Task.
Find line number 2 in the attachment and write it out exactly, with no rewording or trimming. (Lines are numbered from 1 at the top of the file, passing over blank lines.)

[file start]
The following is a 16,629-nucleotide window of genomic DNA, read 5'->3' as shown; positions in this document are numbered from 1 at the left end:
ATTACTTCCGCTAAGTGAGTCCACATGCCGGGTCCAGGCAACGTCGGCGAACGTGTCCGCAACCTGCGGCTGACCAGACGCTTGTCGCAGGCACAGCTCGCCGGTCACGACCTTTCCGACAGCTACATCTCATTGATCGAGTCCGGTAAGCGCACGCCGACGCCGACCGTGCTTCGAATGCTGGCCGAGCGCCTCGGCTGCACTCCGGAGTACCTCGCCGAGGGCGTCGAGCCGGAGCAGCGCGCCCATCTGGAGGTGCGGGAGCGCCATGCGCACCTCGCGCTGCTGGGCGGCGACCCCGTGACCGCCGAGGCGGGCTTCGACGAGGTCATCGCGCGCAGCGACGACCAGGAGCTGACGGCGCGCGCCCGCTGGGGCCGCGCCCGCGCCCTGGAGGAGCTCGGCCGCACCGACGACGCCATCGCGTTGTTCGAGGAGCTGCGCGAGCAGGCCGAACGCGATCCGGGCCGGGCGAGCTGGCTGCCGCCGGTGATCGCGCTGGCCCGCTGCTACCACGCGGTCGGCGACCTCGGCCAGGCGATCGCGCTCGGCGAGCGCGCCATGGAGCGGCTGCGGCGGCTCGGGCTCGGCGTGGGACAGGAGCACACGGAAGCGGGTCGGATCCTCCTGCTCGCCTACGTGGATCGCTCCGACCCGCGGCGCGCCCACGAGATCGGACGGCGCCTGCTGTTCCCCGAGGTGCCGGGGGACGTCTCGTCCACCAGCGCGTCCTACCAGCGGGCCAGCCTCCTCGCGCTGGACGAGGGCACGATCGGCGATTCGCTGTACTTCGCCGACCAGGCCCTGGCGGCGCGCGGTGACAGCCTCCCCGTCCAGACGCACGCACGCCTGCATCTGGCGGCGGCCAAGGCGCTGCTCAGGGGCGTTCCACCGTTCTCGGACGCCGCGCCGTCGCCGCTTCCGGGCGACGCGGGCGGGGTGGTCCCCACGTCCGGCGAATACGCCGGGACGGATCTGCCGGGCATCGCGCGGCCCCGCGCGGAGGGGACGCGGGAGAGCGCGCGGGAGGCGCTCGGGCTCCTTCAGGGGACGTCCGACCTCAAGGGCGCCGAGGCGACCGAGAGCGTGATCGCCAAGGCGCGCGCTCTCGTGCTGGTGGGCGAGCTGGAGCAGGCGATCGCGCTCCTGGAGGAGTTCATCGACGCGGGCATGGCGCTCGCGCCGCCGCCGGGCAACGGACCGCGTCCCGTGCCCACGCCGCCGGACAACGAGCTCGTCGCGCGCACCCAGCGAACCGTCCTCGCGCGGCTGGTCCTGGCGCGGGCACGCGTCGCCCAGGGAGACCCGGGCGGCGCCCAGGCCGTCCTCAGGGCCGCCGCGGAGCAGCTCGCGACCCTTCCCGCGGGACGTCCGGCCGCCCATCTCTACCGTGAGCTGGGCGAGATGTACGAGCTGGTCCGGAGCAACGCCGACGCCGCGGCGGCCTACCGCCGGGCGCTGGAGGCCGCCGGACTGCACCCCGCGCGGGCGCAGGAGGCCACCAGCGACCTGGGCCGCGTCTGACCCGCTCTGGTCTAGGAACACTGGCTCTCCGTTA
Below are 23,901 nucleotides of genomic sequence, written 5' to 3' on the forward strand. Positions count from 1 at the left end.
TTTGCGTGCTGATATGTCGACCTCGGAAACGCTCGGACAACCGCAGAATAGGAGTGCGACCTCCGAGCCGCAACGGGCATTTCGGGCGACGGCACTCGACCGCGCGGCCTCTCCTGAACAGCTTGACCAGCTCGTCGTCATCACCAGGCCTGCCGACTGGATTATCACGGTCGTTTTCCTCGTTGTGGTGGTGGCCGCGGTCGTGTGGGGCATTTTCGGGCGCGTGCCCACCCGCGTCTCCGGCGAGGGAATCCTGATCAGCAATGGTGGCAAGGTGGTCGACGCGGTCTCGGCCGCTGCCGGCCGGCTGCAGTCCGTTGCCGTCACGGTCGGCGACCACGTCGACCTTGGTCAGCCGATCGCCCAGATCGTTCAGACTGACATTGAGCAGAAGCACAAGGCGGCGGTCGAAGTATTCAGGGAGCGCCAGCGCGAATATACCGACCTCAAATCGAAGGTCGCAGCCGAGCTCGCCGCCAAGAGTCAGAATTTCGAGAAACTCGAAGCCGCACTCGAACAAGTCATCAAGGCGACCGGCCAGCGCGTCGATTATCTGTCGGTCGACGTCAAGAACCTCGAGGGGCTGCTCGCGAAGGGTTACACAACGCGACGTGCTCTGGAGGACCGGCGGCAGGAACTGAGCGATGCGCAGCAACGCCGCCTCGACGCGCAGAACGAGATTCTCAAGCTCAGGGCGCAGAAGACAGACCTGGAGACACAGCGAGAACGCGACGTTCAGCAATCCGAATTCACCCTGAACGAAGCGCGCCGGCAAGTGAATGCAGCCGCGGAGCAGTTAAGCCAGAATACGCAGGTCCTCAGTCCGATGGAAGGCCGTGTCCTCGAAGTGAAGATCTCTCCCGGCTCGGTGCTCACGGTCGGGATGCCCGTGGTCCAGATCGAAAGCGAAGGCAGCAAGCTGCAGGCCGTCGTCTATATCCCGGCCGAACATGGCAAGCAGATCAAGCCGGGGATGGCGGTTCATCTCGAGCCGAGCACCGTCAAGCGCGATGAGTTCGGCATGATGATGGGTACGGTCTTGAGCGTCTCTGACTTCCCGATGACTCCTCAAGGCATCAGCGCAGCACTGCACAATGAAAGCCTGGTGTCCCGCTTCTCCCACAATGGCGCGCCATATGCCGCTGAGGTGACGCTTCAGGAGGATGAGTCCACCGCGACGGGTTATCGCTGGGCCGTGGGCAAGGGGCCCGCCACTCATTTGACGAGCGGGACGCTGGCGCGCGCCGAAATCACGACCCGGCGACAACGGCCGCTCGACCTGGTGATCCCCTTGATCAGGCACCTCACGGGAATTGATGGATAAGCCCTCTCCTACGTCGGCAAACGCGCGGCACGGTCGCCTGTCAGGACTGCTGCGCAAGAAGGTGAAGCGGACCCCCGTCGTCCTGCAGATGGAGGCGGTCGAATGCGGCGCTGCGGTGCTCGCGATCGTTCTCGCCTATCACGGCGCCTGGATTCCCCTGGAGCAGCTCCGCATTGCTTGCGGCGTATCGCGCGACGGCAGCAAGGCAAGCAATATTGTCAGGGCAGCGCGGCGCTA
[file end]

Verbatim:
ATTACTTCCGCTAAGTGAGTCCACATGCCGGGTCCAGGCAACGTCGGCGAACGTGTCCGCAACCTGCGGCTGACCAGACGCTTGTCGCAGGCACAGCTCGCCGGTCACGACCTTTCCGACAGCTACATCTCATTGATCGAGTCCGGTAAGCGCACGCCGACGCCGACCGTGCTTCGAATGCTGGCCGAGCGCCTCGGCTGCACTCCGGAGTACCTCGCCGAGGGCGTCGAGCCGGAGCAGCGCGCCCATCTGGAGGTGCGGGAGCGCCATGCGCACCTCGCGCTGCTGGGCGGCGACCCCGTGACCGCCGAGGCGGGCTTCGACGAGGTCATCGCGCGCAGCGACGACCAGGAGCTGACGGCGCGCGCCCGCTGGGGCCGCGCCCGCGCCCTGGAGGAGCTCGGCCGCACCGACGACGCCATCGCGTTGTTCGAGGAGCTGCGCGAGCAGGCCGAACGCGATCCGGGCCGGGCGAGCTGGCTGCCGCCGGTGATCGCGCTGGCCCGCTGCTACCACGCGGTCGGCGACCTCGGCCAGGCGATCGCGCTCGGCGAGCGCGCCATGGAGCGGCTGCGGCGGCTCGGGCTCGGCGTGGGACAGGAGCACACGGAAGCGGGTCGGATCCTCCTGCTCGCCTACGTGGATCGCTCCGACCCGCGGCGCGCCCACGAGATCGGACGGCGCCTGCTGTTCCCCGAGGTGCCGGGGGACGTCTCGTCCACCAGCGCGTCCTACCAGCGGGCCAGCCTCCTCGCGCTGGACGAGGGCACGATCGGCGATTCGCTGTACTTCGCCGACCAGGCCCTGGCGGCGCGCGGTGACAGCCTCCCCGTCCAGACGCACGCACGCCTGCATCTGGCGGCGGCCAAGGCGCTGCTCAGGGGCGTTCCACCGTTCTCGGACGCCGCGCCGTCGCCGCTTCCGGGCGACGCGGGCGGGGTGGTCCCCACGTCCGGCGAATACGCCGGGACGGATCTGCCGGGCATCGCGCGGCCCCGCGCGGAGGGGACGCGGGAGAGCGCGCGGGAGGCGCTCGGGCTCCTTCAGGGGACGTCCGACCTCAAGGGCGCCGAGGCGACCGAGAGCGTGATCGCCAAGGCGCGCGCTCTCGTGCTGGTGGGCGAGCTGGAGCAGGCGATCGCGCTCCTGGAGGAGTTCATCGACGCGGGCATGGCGCTCGCGCCGCCGCCGGGCAACGGACCGCGTCCCGTGCCCACGCCGCCGGACAACGAGCTCGTCGCGCGCACCCAGCGAACCGTCCTCGCGCGGCTGGTCCTGGCGCGGGCACGCGTCGCCCAGGGAGACCCGGGCGGCGCCCAGGCCGTCCTCAGGGCCGCCGCGGAGCAGCTCGCGACCCTTCCCGCGGGACGTCCGGCCGCCCATCTCTACCGTGAGCTGGGCGAGATGTACGAGCTGGTCCGGAGCAACGCCGACGCCGCGGCGGCCTACCGCCGGGCGCTGGAGGCCGCCGGACTGCACCCCGCGCGGGCGCAGGAGGCCACCAGCGACCTGGGCCGCGTCTGACCCGCTCTGGTCTAGGAACACTGGCTCTCCGTTA